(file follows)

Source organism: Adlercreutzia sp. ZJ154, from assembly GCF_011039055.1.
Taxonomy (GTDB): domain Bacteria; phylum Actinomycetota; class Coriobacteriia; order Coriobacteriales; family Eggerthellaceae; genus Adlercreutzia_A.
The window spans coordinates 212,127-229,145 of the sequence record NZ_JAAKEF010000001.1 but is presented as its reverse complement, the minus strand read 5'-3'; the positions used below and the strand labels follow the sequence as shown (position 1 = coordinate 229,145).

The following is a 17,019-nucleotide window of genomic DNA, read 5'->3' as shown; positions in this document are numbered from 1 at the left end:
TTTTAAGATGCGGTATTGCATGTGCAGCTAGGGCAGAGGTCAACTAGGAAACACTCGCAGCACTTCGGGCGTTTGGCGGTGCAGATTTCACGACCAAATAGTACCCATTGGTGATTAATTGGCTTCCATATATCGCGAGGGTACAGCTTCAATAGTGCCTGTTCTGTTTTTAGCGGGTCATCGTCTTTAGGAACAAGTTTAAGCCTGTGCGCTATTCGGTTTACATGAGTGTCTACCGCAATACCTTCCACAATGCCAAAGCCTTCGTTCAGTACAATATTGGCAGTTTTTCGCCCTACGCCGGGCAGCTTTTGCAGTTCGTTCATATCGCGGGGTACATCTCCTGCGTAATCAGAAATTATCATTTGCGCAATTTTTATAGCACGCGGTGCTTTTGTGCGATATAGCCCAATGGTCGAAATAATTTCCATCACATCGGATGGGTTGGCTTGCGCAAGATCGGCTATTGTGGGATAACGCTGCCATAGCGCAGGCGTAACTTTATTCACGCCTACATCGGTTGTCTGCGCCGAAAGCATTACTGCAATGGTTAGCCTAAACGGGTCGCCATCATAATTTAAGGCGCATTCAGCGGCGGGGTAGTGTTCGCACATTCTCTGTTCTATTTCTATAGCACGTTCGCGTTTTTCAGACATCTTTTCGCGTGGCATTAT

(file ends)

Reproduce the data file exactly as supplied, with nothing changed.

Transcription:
Source organism: Adlercreutzia sp. ZJ154, from assembly GCF_011039055.1.
Taxonomy (GTDB): domain Bacteria; phylum Actinomycetota; class Coriobacteriia; order Coriobacteriales; family Eggerthellaceae; genus Adlercreutzia_A.
The window spans coordinates 212,127-229,145 of the sequence record NZ_JAAKEF010000001.1 but is presented as its reverse complement, the minus strand read 5'-3'; the positions used below and the strand labels follow the sequence as shown (position 1 = coordinate 229,145).

The following is a 17,019-nucleotide window of genomic DNA, read 5'->3' as shown; positions in this document are numbered from 1 at the left end:
TTTTAAGATGCGGTATTGCATGTGCAGCTAGGGCAGAGGTCAACTAGGAAACACTCGCAGCACTTCGGGCGTTTGGCGGTGCAGATTTCACGACCAAATAGTACCCATTGGTGATTAATTGGCTTCCATATATCGCGAGGGTACAGCTTCAATAGTGCCTGTTCTGTTTTTAGCGGGTCATCGTCTTTAGGAACAAGTTTAAGCCTGTGCGCTATTCGGTTTACATGAGTGTCTACCGCAATACCTTCCACAATGCCAAAGCCTTCGTTCAGTACAATATTGGCAGTTTTTCGCCCTACGCCGGGCAGCTTTTGCAGTTCGTTCATATCGCGGGGTACATCTCCTGCGTAATCAGAAATTATCATTTGCGCAATTTTTATAGCACGCGGTGCTTTTGTGCGATATAGCCCAATGGTCGAAATAATTTCCATCACATCGGATGGGTTGGCTTGCGCAAGATCGGCTATTGTGGGATAACGCTGCCATAGCGCAGGCGTAACTTTATTCACGCCTACATCGGTTGTCTGCGCCGAAAGCATTACTGCAATGGTTAGCCTAAACGGGTCGCCATCATAATTTAAGGCGCATTCAGCGGCGGGGTAGTGTTCGCACATTCTCTGTTCTATTTCTATAGCACGTTCGCGTTTTTCAGACATCTTTTCGCGTGGCATTAT